Making connections : towards a holistic approach to the training of women volunteers in community home based care.
Thabethe, Nompumelelo Cynthia.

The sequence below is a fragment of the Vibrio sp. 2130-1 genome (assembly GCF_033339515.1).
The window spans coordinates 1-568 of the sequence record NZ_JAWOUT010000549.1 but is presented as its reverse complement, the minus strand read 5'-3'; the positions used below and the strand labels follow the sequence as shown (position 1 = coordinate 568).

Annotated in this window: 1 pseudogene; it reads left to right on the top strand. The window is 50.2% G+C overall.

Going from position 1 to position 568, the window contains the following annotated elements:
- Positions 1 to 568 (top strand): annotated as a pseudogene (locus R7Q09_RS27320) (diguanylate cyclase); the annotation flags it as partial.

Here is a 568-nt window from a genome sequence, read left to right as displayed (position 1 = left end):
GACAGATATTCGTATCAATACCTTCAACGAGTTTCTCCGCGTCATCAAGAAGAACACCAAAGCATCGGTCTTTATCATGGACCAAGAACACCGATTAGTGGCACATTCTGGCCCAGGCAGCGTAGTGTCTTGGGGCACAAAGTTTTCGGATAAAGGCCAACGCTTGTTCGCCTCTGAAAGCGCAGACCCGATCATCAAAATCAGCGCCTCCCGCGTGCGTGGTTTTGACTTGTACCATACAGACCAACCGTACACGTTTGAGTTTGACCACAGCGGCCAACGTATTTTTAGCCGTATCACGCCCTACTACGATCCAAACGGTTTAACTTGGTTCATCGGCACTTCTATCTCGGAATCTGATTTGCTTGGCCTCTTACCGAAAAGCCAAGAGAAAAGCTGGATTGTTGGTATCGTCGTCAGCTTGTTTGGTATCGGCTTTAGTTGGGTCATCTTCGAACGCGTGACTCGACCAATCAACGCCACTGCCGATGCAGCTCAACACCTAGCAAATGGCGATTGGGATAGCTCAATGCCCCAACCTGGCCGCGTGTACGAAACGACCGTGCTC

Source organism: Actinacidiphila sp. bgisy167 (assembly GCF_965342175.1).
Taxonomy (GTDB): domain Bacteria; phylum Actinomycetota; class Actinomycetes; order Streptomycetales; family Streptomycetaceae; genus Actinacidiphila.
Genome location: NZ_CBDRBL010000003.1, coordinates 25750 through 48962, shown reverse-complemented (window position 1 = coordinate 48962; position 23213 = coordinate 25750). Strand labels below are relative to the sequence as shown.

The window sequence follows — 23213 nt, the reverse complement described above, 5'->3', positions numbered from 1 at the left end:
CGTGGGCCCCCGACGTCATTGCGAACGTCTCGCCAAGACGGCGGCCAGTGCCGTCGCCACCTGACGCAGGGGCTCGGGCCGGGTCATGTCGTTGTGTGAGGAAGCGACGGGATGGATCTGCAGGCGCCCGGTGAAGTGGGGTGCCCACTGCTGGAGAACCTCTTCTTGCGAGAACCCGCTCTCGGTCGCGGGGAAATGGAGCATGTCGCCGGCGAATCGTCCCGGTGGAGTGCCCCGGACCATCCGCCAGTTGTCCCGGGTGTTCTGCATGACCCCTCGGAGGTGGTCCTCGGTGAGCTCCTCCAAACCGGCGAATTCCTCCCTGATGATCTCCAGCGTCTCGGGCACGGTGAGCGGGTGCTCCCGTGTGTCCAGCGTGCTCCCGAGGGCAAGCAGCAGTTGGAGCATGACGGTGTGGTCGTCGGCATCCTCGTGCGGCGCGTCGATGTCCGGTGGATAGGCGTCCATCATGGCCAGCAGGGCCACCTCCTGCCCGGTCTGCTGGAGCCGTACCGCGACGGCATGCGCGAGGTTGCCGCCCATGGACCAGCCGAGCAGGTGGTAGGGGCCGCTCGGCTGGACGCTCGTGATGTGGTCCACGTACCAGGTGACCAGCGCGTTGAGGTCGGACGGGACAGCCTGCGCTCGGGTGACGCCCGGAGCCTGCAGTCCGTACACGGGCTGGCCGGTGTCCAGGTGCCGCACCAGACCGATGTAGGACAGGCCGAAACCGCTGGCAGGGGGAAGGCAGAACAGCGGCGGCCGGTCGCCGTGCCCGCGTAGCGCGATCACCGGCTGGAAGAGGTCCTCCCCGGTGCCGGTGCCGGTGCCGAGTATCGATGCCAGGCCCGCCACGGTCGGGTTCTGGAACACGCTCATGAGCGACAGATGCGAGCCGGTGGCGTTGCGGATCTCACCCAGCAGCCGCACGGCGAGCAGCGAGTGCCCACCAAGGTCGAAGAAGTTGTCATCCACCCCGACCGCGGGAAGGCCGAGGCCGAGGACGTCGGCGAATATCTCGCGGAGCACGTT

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In the midst of hope and suffering due to the challenges posed by HIV and AIDS in South Africa, communities have literally witnessed a glimmer of hope in women volunteers who have readily and willingly provided care and support to people living with HIV and AIDS (PLWHA) and their families. Policy-makers have maintained that if the care of sick people is to be both comprehensive and cost-effective, it must be conducted as much as possible in the community, with hospitalization only when it is necessary. However, the strains on those caring for people with HIV and AIDS are enormous. This paper argues that neo-liberal policies are reinforcing the divide between the 'haves' and the 'have-nots', by placing strain on women volunteers in the field of community home-based care. The study was conducted in the area of Mpophomeni Township, in KwaZulu-Natal province. The research participants consisted of 10 community home-based care (CHBC) volunteers and their supervisor, 3 CHBC trainers, and 1 counselling trainer. Using a qualitative design, this study examines a specific CHBC training course and how effectively it prepares voluntary caregivers for the challenges experienced in individual homes. Ascertaining how the training helped caregivers to confront their own fears and problems before dealing with those of others, and exploring how community caregivers coped with the stress inherent in their jobs was the primary focus of this study. For these purposes, a qualitative methodology was deemed most appropriate for it allowed me to gain in-depth information through observations, semistructured interviews, a review of relevant documents, and training materials. Inspired by feminist perspectives, the findings revealed that already overburdened and poor people provide the bulk of voluntary services in the area of CHBC. Consequently, they are unable to provide quality care for people living with HIV and AIDS without external support from the government. The findings further established a mismatch between the training content and the reality of work of caregivers. The training puts more emphasis on practical aspects, by providing basic nursing care, often only relevant in helping a bedridden patient. However, many voluntary caregivers reported that the demands placed on them do not end with the death of the patient. This poses a challenge for those in the CHBC training environment as they need to offer relevant and well-researched information linked to the reality of voluntary caregivers' work. The study also highlighted a need to consider the personal long-term goals of volunteer caregivers and begin to realize the importance of using the training to put them on a career path. I therefore argue that the burden of care for people living with HIV and dying from AIDS in resource-poor settings cannot be shifted entirely to communities with the false assumption that they are able to cope. As we continue to grapple with moral and ethical issues in the context of HIV and AIDS, we also need to be concerned about moving women volunteers' efforts from invisibility to visibility through a social transformation agenda.